This is not true of all councils.  The Gold Coast City Council has some good 
off-leash dog walking parks, very suitable for old dogs and older walkers, and 
have even designated small dog parks and large dog parks.  There are also some 
good parks scattered across Melbourne, but for example, the Shire that covers 
the Dandenong Ranges has made sure that the task of walking dogs is a nightmare 
rather than a recreation or a pleasure. When I was living there I resorted to 
walking when the ranger was most likely tucked up I bed, and broke the 
regulations on a daily basis, because I was left with no choice - at that stage 
I had a young fit dog that had to be "run".

That said, I don't want arguments about this, or whether dog walking is a 
legitimate recreation.  I am saying it to give you and insight into dog 
walker's real issues, and they DO have them.  You can win your battle to save 
your little bit of paradise if you address their real issues rather than their 
stated issues.  Make sure your shire provides good parks and tracks for dog 
walkers and the issue will go away.

A rational discussion entails more than for and against a proposition; it 
entails respecting all needs and finding solutions.

Christine

From: 
austechwriter-bounce@xxxxxxxxxxxxx<mailto:austechwriter-bounce@xxxxxxxxxxxxx> 
[mailto:austechwriter-bounce@xxxxxxxxxxxxx<mailto:austechwriter-bounce@xxxxxxxxxxxxx>]
 On Behalf Of Kath Bowman
Sent: Friday, 29 April 2011 12:26 PM
To: 'austechwriter@xxxxxxxxxxxxx<mailto:austechwriter@xxxxxxxxxxxxx>'
Subject: atw: Re: How to Have a Rational Discussion

I am engaged in one of those frustrating debates right now. It has an 
interesting twist. I am in a group that has been looking after a park since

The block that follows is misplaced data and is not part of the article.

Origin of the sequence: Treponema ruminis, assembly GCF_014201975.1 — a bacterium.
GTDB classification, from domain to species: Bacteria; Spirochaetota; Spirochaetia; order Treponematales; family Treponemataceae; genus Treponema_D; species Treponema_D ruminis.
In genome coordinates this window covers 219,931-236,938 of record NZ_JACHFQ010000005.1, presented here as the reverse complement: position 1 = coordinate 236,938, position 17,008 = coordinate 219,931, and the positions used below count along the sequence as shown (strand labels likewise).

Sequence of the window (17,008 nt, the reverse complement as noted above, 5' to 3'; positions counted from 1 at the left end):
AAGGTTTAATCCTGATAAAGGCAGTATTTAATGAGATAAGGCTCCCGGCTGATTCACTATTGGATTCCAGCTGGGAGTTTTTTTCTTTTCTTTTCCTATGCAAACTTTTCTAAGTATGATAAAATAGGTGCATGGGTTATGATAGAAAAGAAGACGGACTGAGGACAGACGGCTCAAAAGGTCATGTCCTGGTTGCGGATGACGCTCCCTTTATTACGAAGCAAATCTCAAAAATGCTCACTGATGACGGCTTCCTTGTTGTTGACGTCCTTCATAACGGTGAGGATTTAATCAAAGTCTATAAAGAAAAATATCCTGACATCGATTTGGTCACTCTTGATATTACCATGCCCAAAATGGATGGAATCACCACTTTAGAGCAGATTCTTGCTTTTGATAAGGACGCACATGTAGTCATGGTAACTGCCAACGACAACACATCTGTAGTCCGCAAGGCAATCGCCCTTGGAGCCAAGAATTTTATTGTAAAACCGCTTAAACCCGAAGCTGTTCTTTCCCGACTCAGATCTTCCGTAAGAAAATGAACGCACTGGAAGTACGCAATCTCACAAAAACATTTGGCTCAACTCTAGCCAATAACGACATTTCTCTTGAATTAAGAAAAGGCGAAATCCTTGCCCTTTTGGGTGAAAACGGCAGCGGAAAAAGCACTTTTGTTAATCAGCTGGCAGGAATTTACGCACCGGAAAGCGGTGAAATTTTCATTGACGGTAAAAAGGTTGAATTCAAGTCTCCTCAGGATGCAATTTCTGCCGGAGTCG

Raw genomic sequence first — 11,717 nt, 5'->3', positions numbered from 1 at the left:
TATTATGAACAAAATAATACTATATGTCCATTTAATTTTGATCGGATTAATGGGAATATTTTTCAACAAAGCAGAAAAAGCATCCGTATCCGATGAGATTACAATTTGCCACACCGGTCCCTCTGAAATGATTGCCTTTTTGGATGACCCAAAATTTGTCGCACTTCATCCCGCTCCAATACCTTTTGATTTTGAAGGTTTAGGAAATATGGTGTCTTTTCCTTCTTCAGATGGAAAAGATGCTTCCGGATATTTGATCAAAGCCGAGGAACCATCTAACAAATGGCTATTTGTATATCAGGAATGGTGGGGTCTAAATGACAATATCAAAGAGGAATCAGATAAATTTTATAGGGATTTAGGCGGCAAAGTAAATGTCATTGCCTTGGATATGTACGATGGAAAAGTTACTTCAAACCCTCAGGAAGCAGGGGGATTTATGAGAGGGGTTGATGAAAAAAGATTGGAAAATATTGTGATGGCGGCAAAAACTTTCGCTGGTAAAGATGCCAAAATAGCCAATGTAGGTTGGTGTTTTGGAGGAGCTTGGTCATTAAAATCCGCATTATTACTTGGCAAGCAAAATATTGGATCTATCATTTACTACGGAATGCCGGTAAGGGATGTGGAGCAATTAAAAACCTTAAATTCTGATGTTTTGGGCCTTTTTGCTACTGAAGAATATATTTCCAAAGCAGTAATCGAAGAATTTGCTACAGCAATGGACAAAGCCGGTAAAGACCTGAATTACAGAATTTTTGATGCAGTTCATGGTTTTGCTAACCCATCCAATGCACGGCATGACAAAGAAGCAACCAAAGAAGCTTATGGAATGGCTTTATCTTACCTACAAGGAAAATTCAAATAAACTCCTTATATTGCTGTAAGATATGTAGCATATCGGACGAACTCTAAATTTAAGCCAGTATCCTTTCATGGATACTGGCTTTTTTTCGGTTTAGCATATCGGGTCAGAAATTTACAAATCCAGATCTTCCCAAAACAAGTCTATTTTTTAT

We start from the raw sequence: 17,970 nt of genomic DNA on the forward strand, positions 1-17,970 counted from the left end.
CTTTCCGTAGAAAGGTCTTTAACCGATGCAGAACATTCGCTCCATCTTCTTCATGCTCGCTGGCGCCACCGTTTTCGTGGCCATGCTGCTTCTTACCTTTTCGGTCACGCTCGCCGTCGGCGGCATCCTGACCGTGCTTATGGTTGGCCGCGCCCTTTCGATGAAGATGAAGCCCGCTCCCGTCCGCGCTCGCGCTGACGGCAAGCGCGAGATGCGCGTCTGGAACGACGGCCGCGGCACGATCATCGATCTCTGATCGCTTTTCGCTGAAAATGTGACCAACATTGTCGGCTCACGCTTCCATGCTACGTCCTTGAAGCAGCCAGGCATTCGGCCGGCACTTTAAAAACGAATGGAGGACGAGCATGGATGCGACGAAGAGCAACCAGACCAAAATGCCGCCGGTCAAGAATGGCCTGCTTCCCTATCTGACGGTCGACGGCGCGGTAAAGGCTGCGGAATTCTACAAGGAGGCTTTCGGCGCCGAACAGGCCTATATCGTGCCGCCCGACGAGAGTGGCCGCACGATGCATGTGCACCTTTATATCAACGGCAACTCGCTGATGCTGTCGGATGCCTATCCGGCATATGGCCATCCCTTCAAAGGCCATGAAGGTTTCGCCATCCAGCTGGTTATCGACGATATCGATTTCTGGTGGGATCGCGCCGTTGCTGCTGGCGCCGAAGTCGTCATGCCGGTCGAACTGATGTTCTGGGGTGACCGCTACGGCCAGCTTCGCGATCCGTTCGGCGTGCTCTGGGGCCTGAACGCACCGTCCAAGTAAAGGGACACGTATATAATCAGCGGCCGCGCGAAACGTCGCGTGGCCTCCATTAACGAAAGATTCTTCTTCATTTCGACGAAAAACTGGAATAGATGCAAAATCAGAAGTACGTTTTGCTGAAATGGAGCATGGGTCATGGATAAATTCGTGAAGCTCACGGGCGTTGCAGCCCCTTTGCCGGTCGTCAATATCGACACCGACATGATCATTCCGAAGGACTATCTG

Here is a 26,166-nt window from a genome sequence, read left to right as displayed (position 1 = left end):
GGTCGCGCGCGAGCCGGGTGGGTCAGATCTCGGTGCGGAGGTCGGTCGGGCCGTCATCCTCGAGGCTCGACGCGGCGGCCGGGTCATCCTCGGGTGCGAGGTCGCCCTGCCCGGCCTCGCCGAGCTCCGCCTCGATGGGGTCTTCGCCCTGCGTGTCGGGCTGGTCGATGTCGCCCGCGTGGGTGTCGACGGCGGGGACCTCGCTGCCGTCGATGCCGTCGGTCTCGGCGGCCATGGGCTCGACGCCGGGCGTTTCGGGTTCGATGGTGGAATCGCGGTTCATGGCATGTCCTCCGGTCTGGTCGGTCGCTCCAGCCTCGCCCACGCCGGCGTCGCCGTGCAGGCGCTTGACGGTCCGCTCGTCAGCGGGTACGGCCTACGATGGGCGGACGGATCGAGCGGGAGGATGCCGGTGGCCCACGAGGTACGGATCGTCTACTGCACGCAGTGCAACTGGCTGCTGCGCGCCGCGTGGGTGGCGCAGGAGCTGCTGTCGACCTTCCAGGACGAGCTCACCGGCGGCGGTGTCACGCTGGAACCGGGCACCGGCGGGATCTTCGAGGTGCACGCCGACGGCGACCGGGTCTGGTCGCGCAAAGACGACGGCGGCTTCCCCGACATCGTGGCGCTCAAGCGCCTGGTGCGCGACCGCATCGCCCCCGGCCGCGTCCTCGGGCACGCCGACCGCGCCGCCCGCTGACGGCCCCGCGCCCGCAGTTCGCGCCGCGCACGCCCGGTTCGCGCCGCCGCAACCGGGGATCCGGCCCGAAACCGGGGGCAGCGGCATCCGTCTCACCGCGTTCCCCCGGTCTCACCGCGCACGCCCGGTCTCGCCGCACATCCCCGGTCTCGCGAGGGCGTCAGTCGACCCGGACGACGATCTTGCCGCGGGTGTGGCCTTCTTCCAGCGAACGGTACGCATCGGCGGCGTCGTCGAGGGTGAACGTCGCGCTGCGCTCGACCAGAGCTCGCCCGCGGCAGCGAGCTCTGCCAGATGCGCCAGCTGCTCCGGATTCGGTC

1995(weeding, revegetating, laying paths and boardwalks to keep people out of 
the native bush etc). In recent years, a 'dog lobby' has been muscling in and 
demanding to be alowed to use it as a 'dogs off leash' park. (The dogs are 
alowed to walk in the park on leash.) They don't want to use the other parks 
available to them because "they are full of weeds".

One of their latest ploys is to argue that the park has "no environmental 
merit" and the many reports over several years that state otherwise can be 
discounted because "they were written by environmental experts and of course 
they would be biased". It is a curious turn when something can be discounted 
precisely because it is stated by an expert in that field!

I'll battle on, for the sake of the bandicoots, echidnas, kangaroos and the 
amazing little Yellow Footed Antechinus - the males shag themselves to death in 
their first year.

Kath


________________________________
From: 
austechwriter-bounce@xxxxxxxxxxxxx<mailto:austechwriter-bounce@xxxxxxxxxxxxx> 
[mailto:austechwriter-bounce@xxxxxxxxxxxxx<mailto:austechwriter-bounce@xxxxxxxxxxxxx>]
 On Behalf Of Robert Levy
Sent: Friday, 29 April 2011 11:06 AM
To: austechwriter@xxxxxxxxxxxxx<mailto:austechwriter@xxxxxxxxxxxxx>
Subject: atw: Re: How to Have a Rational Discussion
Though, having said that, I certainly do appreciate the sentiment. How many 
arguments go around in circles because of the failure of one person to follow 
most of those guidelines? Those conversations are pointless and frustrating.

I especially find it frustrating when someone brings up talking points that 
they KNOW aren't valid, but they hope that you don't know they aren't. They 
want to score a point or two, and don't care how. That mainly happens in 
political discussions. Harumph.

rwl





--
Bob Trussler
Phone  0418 661 462